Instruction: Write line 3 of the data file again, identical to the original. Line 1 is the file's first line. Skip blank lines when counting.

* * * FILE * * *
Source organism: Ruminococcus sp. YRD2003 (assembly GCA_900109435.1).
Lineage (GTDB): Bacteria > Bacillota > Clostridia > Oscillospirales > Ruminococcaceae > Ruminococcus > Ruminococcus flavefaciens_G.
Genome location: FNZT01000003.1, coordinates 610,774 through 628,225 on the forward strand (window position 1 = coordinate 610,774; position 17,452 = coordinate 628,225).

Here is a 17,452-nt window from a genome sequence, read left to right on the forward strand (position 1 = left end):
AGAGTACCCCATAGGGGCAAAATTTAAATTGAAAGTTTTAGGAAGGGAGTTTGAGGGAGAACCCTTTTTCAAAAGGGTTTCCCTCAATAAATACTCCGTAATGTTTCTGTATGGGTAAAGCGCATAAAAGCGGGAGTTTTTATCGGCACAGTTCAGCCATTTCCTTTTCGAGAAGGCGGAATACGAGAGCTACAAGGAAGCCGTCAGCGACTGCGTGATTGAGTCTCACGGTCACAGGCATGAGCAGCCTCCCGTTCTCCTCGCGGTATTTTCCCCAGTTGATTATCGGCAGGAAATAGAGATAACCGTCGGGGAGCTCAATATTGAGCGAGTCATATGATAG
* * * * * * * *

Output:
Genome location: FNZT01000003.1, coordinates 610,774 through 628,225 on the forward strand (window position 1 = coordinate 610,774; position 17,452 = coordinate 628,225).